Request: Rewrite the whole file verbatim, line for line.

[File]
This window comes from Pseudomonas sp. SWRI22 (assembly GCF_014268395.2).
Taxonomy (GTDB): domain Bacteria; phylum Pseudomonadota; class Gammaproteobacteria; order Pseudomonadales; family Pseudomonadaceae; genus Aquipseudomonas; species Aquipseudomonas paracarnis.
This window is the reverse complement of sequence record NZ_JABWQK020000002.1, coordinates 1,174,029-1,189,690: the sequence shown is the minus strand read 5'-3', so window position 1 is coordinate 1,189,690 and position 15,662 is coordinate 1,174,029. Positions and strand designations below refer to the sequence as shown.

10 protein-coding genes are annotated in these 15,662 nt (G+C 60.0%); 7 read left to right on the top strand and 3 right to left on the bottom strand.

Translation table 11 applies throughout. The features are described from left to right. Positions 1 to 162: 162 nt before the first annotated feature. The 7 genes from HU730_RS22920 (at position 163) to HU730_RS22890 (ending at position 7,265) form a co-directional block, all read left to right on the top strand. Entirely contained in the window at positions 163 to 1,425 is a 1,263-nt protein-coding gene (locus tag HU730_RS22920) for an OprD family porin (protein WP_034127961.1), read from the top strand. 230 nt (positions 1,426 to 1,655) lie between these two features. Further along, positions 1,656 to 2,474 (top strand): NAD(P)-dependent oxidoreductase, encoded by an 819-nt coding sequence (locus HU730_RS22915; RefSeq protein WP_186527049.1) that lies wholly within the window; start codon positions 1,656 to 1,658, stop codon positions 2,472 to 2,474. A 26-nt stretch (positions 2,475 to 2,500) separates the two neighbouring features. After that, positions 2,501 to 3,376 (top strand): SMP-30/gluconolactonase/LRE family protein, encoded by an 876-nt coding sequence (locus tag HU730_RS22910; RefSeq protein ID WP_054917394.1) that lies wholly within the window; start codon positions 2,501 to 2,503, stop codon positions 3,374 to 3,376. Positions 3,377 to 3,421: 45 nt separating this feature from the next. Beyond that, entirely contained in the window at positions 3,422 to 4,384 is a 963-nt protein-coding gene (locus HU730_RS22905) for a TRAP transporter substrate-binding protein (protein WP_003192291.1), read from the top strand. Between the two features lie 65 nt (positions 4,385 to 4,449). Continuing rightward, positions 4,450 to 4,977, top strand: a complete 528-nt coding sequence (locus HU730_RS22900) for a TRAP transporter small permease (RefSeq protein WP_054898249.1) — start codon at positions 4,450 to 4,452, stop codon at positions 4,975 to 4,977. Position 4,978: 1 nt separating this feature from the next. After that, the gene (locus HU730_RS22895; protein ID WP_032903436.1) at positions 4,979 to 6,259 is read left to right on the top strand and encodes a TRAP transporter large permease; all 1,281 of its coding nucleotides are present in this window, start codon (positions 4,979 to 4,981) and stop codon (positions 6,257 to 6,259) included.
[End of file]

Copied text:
This window comes from Pseudomonas sp. SWRI22 (assembly GCF_014268395.2).
Taxonomy (GTDB): domain Bacteria; phylum Pseudomonadota; class Gammaproteobacteria; order Pseudomonadales; family Pseudomonadaceae; genus Aquipseudomonas; species Aquipseudomonas paracarnis.
This window is the reverse complement of sequence record NZ_JABWQK020000002.1, coordinates 1,174,029-1,189,690: the sequence shown is the minus strand read 5'-3', so window position 1 is coordinate 1,189,690 and position 15,662 is coordinate 1,174,029. Positions and strand designations below refer to the sequence as shown.

10 protein-coding genes are annotated in these 15,662 nt (G+C 60.0%); 7 read left to right on the top strand and 3 right to left on the bottom strand.

Translation table 11 applies throughout. The features are described from left to right. Positions 1 to 162: 162 nt before the first annotated feature. The 7 genes from HU730_RS22920 (at position 163) to HU730_RS22890 (ending at position 7,265) form a co-directional block, all read left to right on the top strand. Entirely contained in the window at positions 163 to 1,425 is a 1,263-nt protein-coding gene (locus tag HU730_RS22920) for an OprD family porin (protein WP_034127961.1), read from the top strand. 230 nt (positions 1,426 to 1,655) lie between these two features. Further along, positions 1,656 to 2,474 (top strand): NAD(P)-dependent oxidoreductase, encoded by an 819-nt coding sequence (locus HU730_RS22915; RefSeq protein WP_186527049.1) that lies wholly within the window; start codon positions 1,656 to 1,658, stop codon positions 2,472 to 2,474. A 26-nt stretch (positions 2,475 to 2,500) separates the two neighbouring features. After that, positions 2,501 to 3,376 (top strand): SMP-30/gluconolactonase/LRE family protein, encoded by an 876-nt coding sequence (locus tag HU730_RS22910; RefSeq protein ID WP_054917394.1) that lies wholly within the window; start codon positions 2,501 to 2,503, stop codon positions 3,374 to 3,376. Positions 3,377 to 3,421: 45 nt separating this feature from the next. Beyond that, entirely contained in the window at positions 3,422 to 4,384 is a 963-nt protein-coding gene (locus HU730_RS22905) for a TRAP transporter substrate-binding protein (protein WP_003192291.1), read from the top strand. Between the two features lie 65 nt (positions 4,385 to 4,449). Continuing rightward, positions 4,450 to 4,977, top strand: a complete 528-nt coding sequence (locus HU730_RS22900) for a TRAP transporter small permease (RefSeq protein WP_054898249.1) — start codon at positions 4,450 to 4,452, stop codon at positions 4,975 to 4,977. Position 4,978: 1 nt separating this feature from the next. After that, the gene (locus HU730_RS22895; protein ID WP_032903436.1) at positions 4,979 to 6,259 is read left to right on the top strand and encodes a TRAP transporter large permease; all 1,281 of its coding nucleotides are present in this window, start codon (positions 4,979 to 4,981) and stop codon (positions 6,257 to 6,259) included.